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The New York Stories of Edith Wharton by Edith Wharton

The New York Stories of Edith Wharton

  • Paperback $17.95

    Oct 09, 2007 | 464 Pages

  • Ebook $10.99

    Aug 17, 2011 | 464 Pages

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"If these stories have a defining subject (other than New York) it is divorce, which begins to replace art as Wharton’s excuse for discussing the fashionable and the real. In fact, one of the pleasures of a collection like this is that you can trace her tendencies in it? and the way they develop." —Time Literary Supplement

“Edith Wharton, whose deft portraits of the upper class are taken as definitive accounts of the late 19th century, remains one of the most potent names in the literature of New York.” –The New York Times (Christopher Gray)

“Wharton was Old New York…[her family] belonged to that tiny but powerful New York clan…who clung together, intermarried, set the tone and made the rules for society in Manhattan…Her New York fiction spans the years from, roughly, 1840 through the turn of the century–from before her birth, in other words, through the Civil War and beyond into the Gilded Age, an era of tremendous transformation in American society.” –The New York Times (Charles McGrath)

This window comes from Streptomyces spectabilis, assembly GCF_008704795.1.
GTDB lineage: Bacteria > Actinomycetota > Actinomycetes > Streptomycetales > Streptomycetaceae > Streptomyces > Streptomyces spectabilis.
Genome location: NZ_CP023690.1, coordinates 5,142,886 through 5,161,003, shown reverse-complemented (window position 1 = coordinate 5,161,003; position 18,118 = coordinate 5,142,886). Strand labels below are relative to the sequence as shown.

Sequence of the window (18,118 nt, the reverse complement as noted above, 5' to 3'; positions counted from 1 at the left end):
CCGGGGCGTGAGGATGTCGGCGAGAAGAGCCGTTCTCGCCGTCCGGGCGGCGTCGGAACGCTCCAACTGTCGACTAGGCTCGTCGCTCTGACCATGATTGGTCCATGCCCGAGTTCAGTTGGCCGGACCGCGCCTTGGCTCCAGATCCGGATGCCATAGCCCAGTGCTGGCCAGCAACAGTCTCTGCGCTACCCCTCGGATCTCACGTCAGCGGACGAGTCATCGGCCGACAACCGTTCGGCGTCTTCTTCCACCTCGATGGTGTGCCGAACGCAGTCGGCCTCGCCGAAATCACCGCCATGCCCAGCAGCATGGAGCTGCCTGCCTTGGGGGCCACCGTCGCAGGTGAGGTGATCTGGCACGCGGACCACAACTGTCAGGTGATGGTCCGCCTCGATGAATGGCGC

“Yet for all her reservations about New York, Wharton still visited and…she continued to set most of her books and stories here–in a remembered New York and what she imagined to be the New York of her parents and grandparents. The city became for her a social topography and a deep vein to be mined, both a real place and a symbolic landscape.” –The New York Times (Charles McGrath)

“Mrs. Wharton had her turf, that almost sepia New York, to be turned over and over again, like setting the plow to the family farm every spring.” –The New York Review of Books (Elizabeth Hardwick)

“New York City [is] the setting of Wharton’s finest fictions.” –The New York Observer

Table Of Contents

Mrs. Manstey’s View
The Good May Come
The Portrait
A Cup of Cold Water
A Journey
The Rembrandt
The Other Two
The Quicksand
The Dilettante
The Reckoning
The Pot-Boiler
His Father’s Son
Full Circle
Autres Temps . . . 
The Long Run
After Holbein
Pomegranate Seed
Roman Fever

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